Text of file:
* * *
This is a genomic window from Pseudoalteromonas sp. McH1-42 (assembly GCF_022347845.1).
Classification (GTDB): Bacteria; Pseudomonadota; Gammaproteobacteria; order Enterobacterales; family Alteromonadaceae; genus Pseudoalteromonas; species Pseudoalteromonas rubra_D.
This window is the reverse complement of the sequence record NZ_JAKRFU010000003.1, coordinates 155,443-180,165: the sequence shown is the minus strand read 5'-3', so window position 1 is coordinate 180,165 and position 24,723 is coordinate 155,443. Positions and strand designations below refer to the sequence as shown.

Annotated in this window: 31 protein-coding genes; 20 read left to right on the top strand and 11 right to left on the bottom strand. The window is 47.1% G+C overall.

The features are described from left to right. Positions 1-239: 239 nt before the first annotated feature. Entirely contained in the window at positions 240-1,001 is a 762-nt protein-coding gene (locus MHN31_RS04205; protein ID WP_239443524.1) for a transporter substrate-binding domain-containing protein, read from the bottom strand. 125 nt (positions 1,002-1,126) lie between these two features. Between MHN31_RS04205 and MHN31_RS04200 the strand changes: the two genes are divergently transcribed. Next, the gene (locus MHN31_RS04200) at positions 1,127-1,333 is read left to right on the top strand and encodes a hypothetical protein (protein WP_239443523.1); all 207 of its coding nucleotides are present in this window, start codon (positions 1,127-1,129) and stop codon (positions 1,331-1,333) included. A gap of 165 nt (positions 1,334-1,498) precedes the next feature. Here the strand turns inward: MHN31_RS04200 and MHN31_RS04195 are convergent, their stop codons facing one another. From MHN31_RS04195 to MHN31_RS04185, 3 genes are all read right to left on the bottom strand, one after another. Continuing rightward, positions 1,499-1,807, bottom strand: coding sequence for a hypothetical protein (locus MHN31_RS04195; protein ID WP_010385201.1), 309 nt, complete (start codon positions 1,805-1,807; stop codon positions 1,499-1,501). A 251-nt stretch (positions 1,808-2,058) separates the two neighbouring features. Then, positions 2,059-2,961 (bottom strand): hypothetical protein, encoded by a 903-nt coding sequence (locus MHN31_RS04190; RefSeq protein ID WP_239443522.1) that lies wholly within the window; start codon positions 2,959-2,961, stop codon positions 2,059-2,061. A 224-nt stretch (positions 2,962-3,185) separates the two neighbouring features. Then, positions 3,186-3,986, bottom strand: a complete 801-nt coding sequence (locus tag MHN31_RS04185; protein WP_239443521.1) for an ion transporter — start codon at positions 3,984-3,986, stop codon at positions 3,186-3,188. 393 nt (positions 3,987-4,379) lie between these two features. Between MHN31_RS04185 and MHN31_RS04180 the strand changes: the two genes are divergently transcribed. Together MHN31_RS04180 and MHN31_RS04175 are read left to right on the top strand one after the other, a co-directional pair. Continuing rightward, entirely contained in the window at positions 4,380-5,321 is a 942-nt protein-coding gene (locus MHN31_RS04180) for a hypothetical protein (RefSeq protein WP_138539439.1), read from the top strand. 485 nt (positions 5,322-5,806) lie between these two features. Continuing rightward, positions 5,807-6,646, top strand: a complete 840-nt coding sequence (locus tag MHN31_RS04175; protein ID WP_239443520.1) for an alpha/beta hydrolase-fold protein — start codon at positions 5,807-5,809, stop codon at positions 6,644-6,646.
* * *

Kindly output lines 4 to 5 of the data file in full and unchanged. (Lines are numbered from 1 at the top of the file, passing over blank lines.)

Annotated in this window: 31 protein-coding genes; 20 read left to right on the top strand and 11 right to left on the bottom strand. The window is 47.1% G+C overall.

The features are described from left to right. Positions 1-239: 239 nt before the first annotated feature. Entirely contained in the window at positions 240-1,001 is a 762-nt protein-coding gene (locus MHN31_RS04205; protein ID WP_239443524.1) for a transporter substrate-binding domain-containing protein, read from the bottom strand. 125 nt (positions 1,002-1,126) lie between these two features. Between MHN31_RS04205 and MHN31_RS04200 the strand changes: the two genes are divergently transcribed. Next, the gene (locus MHN31_RS04200) at positions 1,127-1,333 is read left to right on the top strand and encodes a hypothetical protein (protein WP_239443523.1); all 207 of its coding nucleotides are present in this window, start codon (positions 1,127-1,129) and stop codon (positions 1,331-1,333) included. A gap of 165 nt (positions 1,334-1,498) precedes the next feature. Here the strand turns inward: MHN31_RS04200 and MHN31_RS04195 are convergent, their stop codons facing one another. From MHN31_RS04195 to MHN31_RS04185, 3 genes are all read right to left on the bottom strand, one after another. Continuing rightward, positions 1,499-1,807, bottom strand: coding sequence for a hypothetical protein (locus MHN31_RS04195; protein ID WP_010385201.1), 309 nt, complete (start codon positions 1,805-1,807; stop codon positions 1,499-1,501). A 251-nt stretch (positions 1,808-2,058) separates the two neighbouring features. Then, positions 2,059-2,961 (bottom strand): hypothetical protein, encoded by a 903-nt coding sequence (locus MHN31_RS04190; RefSeq protein ID WP_239443522.1) that lies wholly within the window; start codon positions 2,959-2,961, stop codon positions 2,059-2,061. A 224-nt stretch (positions 2,962-3,185) separates the two neighbouring features. Then, positions 3,186-3,986, bottom strand: a complete 801-nt coding sequence (locus tag MHN31_RS04185; protein WP_239443521.1) for an ion transporter — start codon at positions 3,984-3,986, stop codon at positions 3,186-3,188. 393 nt (positions 3,987-4,379) lie between these two features. Between MHN31_RS04185 and MHN31_RS04180 the strand changes: the two genes are divergently transcribed. Together MHN31_RS04180 and MHN31_RS04175 are read left to right on the top strand one after the other, a co-directional pair. Continuing rightward, entirely contained in the window at positions 4,380-5,321 is a 942-nt protein-coding gene (locus MHN31_RS04180) for a hypothetical protein (RefSeq protein WP_138539439.1), read from the top strand. 485 nt (positions 5,322-5,806) lie between these two features. Continuing rightward, positions 5,807-6,646, top strand: a complete 840-nt coding sequence (locus tag MHN31_RS04175; protein ID WP_239443520.1) for an alpha/beta hydrolase-fold protein — start codon at positions 5,807-5,809, stop codon at positions 6,644-6,646.